Erik: Pasta… I’m crazy for pasta, all kinds of pasta. If I could only eat one thing for the rest of my life on a desert island, it would definitely be pasta. It tastes fantastic if you cook it right and it can be stored without getting bad for a long time. This means that on my island I could stock up on a lot of pasta that I could eat in various forms for the rest of my life. So both practical and sinfully good.

Milka: I agree with Erik on this one.

10. What is next for you? A new film?

Erik: I have several projects that I would like to do. It’s all just about time and money to be able to implement them.

Milka: I have just finished shooting a small dance/music project and also performed a new short dance piece for stage.
But I would love to do a movie with Erik again and there is defenetly no shortage of ideas, just need time and money.

Interview with Filmmaker Jacek Wazelin (MOTEL)

MOTEL was the winner of BEST DIRECTION at the July 2021 EXPERIMENTAL Film Festival.

1. What motivated you to make this film?

First of all this palace is a great place with Good energy. Second, because of COVID it was sort of being suspended from normal life. I decided to create a movie in this form named Motel as temporary state for all of us.

2. From the idea to the finished product, how long did it take for you to make your movie?

It was about 3 months.

3. How would you describe your short film in two words!?

Good People

4. What was the biggest obstacle you faced in completing this film?

All conditions with COVID rules etc… were really against us. But we were patient enough to finish it.

5. What were your initial reactions when watching the audience talking about your film in the feedback video?

Feeling surprised and proud at the same time.

Watch the Audience FEEDBACK Video:

6. When did you realize that you wanted to make films?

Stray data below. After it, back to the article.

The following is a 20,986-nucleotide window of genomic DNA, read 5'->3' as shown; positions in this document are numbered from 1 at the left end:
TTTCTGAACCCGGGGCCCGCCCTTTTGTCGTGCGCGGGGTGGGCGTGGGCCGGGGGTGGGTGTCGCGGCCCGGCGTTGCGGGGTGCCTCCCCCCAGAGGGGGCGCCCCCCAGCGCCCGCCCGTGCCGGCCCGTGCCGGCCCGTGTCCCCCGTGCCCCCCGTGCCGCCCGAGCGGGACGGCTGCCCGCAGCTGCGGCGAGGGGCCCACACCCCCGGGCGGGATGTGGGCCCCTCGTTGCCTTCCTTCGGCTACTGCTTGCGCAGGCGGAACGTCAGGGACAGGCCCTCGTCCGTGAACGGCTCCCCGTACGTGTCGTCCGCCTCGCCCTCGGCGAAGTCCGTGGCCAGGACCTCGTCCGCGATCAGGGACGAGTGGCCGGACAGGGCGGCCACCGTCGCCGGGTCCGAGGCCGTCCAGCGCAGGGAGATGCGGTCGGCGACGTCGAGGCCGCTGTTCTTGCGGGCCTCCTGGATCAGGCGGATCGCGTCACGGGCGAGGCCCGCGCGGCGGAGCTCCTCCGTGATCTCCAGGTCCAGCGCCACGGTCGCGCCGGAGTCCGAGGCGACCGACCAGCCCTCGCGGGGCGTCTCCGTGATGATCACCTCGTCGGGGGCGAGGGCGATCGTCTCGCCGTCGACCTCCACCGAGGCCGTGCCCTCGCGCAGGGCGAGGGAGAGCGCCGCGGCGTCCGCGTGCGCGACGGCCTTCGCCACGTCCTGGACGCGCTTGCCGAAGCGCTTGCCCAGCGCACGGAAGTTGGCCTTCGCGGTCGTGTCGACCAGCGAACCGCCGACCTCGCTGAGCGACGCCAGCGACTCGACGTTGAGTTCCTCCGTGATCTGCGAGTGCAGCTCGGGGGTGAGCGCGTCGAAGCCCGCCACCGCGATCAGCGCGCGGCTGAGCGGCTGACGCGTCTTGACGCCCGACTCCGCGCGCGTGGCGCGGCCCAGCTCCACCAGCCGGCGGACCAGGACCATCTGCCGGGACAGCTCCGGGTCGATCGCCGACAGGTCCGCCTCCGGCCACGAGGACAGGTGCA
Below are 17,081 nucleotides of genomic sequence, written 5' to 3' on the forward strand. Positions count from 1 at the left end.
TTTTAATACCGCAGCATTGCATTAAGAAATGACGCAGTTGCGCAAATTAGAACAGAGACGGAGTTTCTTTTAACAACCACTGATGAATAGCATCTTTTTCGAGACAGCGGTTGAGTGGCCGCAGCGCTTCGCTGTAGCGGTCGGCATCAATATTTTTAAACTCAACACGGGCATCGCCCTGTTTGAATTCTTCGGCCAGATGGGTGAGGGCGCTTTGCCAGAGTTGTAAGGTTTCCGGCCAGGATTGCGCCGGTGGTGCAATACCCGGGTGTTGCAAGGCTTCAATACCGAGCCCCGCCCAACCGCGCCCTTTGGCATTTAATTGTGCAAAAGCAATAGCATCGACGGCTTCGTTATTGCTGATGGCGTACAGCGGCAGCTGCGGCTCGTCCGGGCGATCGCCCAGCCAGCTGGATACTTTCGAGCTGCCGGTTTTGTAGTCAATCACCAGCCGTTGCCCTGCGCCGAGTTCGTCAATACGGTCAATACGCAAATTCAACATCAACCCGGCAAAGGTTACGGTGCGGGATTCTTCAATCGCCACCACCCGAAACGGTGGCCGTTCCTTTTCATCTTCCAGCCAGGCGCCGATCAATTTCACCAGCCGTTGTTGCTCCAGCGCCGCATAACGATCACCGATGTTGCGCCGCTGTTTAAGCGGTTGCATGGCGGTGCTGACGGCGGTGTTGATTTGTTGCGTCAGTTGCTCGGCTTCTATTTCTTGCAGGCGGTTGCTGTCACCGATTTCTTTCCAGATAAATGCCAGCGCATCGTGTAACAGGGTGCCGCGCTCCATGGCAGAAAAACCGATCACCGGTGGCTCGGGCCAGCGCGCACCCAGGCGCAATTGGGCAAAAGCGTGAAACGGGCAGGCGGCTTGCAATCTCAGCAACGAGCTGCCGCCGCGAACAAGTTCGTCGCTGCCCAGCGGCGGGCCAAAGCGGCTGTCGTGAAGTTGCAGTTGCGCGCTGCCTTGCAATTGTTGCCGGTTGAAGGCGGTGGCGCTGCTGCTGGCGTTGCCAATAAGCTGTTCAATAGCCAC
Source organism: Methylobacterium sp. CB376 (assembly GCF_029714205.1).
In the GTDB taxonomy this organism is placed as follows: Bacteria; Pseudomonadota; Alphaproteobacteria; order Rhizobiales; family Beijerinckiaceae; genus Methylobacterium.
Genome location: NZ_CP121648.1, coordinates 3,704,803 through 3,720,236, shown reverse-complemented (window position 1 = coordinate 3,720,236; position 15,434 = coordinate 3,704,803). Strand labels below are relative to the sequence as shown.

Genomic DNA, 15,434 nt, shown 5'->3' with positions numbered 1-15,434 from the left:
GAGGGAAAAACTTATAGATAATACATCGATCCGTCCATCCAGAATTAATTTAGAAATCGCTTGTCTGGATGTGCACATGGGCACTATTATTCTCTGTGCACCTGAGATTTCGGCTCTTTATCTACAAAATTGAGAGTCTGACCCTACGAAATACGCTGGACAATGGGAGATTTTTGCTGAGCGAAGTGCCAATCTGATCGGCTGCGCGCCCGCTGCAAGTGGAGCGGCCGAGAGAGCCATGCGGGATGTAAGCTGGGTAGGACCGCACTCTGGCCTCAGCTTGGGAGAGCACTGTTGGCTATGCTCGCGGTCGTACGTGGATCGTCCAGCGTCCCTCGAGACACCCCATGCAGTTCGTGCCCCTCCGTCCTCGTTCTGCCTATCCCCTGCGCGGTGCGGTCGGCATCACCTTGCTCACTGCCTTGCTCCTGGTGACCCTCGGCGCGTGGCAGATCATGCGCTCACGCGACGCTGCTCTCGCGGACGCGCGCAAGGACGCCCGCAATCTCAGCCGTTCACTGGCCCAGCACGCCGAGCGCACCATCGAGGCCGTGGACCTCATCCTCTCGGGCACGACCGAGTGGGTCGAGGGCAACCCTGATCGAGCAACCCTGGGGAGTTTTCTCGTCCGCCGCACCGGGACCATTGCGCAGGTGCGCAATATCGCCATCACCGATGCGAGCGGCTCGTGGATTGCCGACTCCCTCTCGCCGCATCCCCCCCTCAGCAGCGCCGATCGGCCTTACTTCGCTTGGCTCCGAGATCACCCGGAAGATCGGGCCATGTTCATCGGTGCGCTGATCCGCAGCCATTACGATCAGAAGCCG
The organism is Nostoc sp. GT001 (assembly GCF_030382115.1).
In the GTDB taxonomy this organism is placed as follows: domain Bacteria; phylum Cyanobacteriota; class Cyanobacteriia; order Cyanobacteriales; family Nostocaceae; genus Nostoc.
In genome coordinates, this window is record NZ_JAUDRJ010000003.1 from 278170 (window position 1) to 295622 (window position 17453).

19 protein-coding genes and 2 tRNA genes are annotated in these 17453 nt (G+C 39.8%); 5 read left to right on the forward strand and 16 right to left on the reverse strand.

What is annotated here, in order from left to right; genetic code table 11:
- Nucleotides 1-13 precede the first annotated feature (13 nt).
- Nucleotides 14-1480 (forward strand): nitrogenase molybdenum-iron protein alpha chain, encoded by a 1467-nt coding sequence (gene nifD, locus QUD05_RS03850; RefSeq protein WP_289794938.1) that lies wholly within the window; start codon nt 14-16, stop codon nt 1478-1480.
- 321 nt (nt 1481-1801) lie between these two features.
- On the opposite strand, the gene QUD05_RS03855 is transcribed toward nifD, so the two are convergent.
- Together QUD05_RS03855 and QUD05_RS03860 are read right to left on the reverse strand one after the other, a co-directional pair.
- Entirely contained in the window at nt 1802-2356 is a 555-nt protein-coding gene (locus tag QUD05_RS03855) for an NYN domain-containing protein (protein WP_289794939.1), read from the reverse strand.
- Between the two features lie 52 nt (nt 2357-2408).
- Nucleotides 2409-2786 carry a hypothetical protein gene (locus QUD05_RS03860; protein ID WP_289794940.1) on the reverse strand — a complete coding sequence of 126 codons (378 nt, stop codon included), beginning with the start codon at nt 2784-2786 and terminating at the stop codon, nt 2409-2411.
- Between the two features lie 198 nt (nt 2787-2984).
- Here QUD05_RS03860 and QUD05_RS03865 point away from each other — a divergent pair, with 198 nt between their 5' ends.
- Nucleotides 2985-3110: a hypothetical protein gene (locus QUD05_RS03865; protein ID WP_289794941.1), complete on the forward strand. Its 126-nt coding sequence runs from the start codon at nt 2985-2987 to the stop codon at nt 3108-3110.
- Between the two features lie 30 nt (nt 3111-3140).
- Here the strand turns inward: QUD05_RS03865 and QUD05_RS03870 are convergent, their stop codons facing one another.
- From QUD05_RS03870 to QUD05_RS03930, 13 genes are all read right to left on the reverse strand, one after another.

I ve been working a lot for TV but never as a producer, director, creator, choreographer, actor, stylist, costume designer, scenographer in one person. It was a big challenge.

7. What film have you seen the most in your life?

West Side Story

8. You submitted to the festival via FilmFreeway, what are you feelings of the submission platform from a filmmaker’s perspective?

I think its a huge chance to get some new perspective and fresh opinions about our projects.

9. What is your favorite meal?

I love dumplings and my Mom is a master in this case.

10. What is next for you? A new film?

Will see but it would be great to make Motel on stage as a bigger form.

Interview with Novelist J.D. Brayton (THE LIGHT HORSE)

1. What is your novel about?

The Light Horse is the story of two men who join forces to capture one of the most dreaded murderers in history; one man driven by sworn duty, and the other man by vengeance; a psychological thriller based on documented fact, written after years of research into this compelling and nearly unbelievable chapter in the true history of 19th century British occupied India.

2. What genres would you say this story is in?

Historical Fiction

3. How would you describe this story in two words?

Uniquely compelling

4. What movie have you seen the most in your life?

The one in my head.

5. What is your favorite song? (Or, what song have you listened to the most times in your life?)

If you can narrow it down to one song, you aren’t listening to enough music.

6. Do you have an all-time favorite novel?

If you can narrow it down to one novel, you aren’t reading enough.

7. What motivated you to write this story?

Death and renewal.

8. If you could have dinner with one person (dead or alive), who would that be?

My Mother, who would (with love) bust my chops for waiting so long to write it all down properly.

9. Apart from writing, what else are you passionate about?

Everything except polka music, gawd-awful disco and sauerkraut

10. What influenced you to enter your story to get performed?

Simply to hear my words performed by a pro who would help me to know if I’m doing my job successfully.

11. Any advice or tips you’d like to pass on to other writers?

Yes. Stop circling around your quarry. Stop equivocating. Sit your butt down and get to it. That story isn’t going to write itself.

Watch the Novel Transcript Reading:

BUY on Amazon: https://www.amazon.ca/Light-Horse-J-D-Brayton-ebook/dp/B08738DWJS

http://www.jdbrayton.com

The Light Horse is the story of two men who join forces to capture one of the most dreaded murderers in history; one man driven by sworn duty, and the other man by vengeance; a psychological thriller based on documented fact, written after years of research into this compelling and nearly unbelievable chapter in the true history of 19th century British occupied India.

Interview with Poet Les Bill Gates (FOUR DAYS)

1) What is the theme of your poem?

It is the Easter story. It is about the four days from Maundy Thursday to Easter Sunday, the events that unfolded during those four days, and the actions of some of those players (Judas Iscariot, Herod, Pilate, the Roman soldiers, the apostle Peter).

2) What motivated you to write this poem?

My faith.

3) How long have you been writing poetry?

This was my first poem, which I wrote about 5 years ago.